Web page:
Tracy Lee Simmons is the director of the Dow Journalism program at Hillsdale College and holds a masters degree in Classics from Oxford University. This article is an excerpt from his Climbing Parnassus, published by ISI (www.isi.org). Reproduced with permission.

Readers of English novels or American biography have often noticed the peculiar spectacle of young innocents getting carted off to school only to be cast into the thorny thicket of two ancient and difficult tongues: Greek and Latin. By threat of stinging rod, they were made to memorize the words and rules of two languages they would never speak. It was a curious affair. What was the point of it all?

Latin and Greek discipline and form the mind, but they can do far more as well. Taught with an aim to cultivate and humanize, they can render something more and greater to the intelligent, talented, and patient. While a classical education (defined by Latin and Greek language study) is not the only one worth having, its passing from schools and colleges has impoverished our culture and, incidentally, degraded our politics. The classical languages can shape and enhance one’s intellectual and aesthetic nature, shaping both the mind and heart.

The American soil, however, is not naturally fertile for classics, whose seed falls on hard clay. As another man of letters told us nearly eighty years ago, we as a nation possess a “weakness for new gospels,” a vital but hazardous trait, as we stand in danger of discarding both the good and useful in a quest for the dubious and untried. We pride ourselves on our capacity to reach far and entertain the fantastic idea. And we think ourselves more as doers than as thinkers. While others waxed about going to the moon, we went. We are forever on the move.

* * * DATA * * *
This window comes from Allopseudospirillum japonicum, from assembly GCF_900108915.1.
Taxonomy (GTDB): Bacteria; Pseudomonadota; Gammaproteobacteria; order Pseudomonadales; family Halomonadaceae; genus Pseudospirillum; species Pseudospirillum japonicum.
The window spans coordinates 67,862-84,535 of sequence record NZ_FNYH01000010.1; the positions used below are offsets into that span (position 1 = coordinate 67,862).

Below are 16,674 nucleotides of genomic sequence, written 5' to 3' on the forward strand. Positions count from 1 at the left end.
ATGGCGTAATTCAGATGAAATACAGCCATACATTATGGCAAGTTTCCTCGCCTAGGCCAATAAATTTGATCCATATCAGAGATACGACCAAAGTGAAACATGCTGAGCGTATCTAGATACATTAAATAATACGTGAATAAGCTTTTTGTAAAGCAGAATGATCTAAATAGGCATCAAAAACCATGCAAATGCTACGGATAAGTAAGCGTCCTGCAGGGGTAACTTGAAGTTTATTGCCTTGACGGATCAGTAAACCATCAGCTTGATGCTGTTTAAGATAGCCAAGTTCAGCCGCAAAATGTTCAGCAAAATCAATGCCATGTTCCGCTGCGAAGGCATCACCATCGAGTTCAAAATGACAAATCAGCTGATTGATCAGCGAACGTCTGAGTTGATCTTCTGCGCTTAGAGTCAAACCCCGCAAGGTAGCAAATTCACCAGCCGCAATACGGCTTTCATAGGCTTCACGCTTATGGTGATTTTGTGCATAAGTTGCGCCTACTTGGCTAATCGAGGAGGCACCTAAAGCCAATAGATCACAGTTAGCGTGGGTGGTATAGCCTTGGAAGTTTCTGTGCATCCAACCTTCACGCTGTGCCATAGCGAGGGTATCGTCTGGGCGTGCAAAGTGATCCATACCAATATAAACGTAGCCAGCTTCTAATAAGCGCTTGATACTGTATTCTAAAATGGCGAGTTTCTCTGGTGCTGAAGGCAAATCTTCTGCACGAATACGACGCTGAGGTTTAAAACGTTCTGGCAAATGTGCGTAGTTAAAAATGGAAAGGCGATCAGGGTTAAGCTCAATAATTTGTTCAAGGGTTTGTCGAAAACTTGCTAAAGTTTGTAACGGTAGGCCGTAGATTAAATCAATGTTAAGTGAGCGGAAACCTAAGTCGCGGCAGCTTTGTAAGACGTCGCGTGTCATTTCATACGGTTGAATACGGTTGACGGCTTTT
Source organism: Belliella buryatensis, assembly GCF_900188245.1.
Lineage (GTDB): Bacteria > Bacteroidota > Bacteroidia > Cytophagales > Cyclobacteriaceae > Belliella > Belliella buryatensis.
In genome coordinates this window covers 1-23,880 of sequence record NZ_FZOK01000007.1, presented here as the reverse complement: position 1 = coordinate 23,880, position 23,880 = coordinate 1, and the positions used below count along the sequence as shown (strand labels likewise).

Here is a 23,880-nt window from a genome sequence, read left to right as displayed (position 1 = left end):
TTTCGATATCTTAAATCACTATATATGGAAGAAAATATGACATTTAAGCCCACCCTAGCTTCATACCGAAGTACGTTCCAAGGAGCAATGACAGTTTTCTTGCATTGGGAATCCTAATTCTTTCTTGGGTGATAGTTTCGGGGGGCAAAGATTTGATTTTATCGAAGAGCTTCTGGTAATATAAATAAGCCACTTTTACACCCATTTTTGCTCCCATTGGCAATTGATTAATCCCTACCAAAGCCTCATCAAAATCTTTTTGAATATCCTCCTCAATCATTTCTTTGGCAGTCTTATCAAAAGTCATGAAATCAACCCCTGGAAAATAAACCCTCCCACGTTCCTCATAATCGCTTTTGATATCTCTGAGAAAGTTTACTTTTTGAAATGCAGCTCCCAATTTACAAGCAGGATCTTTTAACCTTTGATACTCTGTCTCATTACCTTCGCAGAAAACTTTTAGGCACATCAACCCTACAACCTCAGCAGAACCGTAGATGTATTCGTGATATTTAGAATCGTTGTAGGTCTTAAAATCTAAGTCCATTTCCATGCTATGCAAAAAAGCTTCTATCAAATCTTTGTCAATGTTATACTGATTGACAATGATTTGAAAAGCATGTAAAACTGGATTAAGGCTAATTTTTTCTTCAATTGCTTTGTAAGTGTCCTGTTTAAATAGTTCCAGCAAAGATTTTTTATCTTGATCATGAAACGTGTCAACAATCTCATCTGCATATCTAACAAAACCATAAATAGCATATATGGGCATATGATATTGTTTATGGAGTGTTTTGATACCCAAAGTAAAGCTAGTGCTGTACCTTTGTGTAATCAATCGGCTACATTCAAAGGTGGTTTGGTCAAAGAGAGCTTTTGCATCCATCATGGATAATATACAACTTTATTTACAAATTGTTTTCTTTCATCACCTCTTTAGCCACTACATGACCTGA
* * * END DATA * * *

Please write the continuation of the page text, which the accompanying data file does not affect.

But this restless drive, which Americans are wont to think unique to us, also fuels the rest of the frenetic world, particularly in the West where – despite some multi-culturist claims – our civilization supplies the model most peoples around the globe wish to emulate. We spell Progress with a capital. Here the new is always better, the old worse; the new is always rich and relevant; the old threadbare and obsolete. Ours is the “shining city on a hill,” in John Winthrop’s memorable coinage, a city that could begin afresh because it had no past. We could start from scratch and travel lightly.

Yet, having crossed the millennium, we feel a few spiritual tremors. Impetuosity does not reflect. The super-annuated, ever-changing mind cannot speak to the whole of life. It cannot contemplate; it cannot assign value. It can drive us to build new roads, but it cannot explain where we want to go. It can build rockets to Mars and beyond, but it cannot tell us whether it’s wise to go there. It cannot answer questions it long ago lost the wisdom to ask. The life of the minds and souls it leaves are bereft of standards, those talking points of judgment which are acquired only with time and patient effort.

Intellectuals are not immune. Scratch a believer in bold new ideas and find a slave to fashion, proving the adage that the newest is always the most quickly dated, whether it comes from Madison Avenue or the Modern Language Association. Here is the spirit of El Dorado, the hope that riches and salvation wait around the next bend in the road. Old gospels lack the beckoning allure of the road not taken. But like the explorers in the desert, ever prone to mirage, we have had, along with remarkable discoveries, a few false sightings. And we are beginning to sense a certain lack of permanence in modern life. The new gospels have certainly delivered, but they have not saved.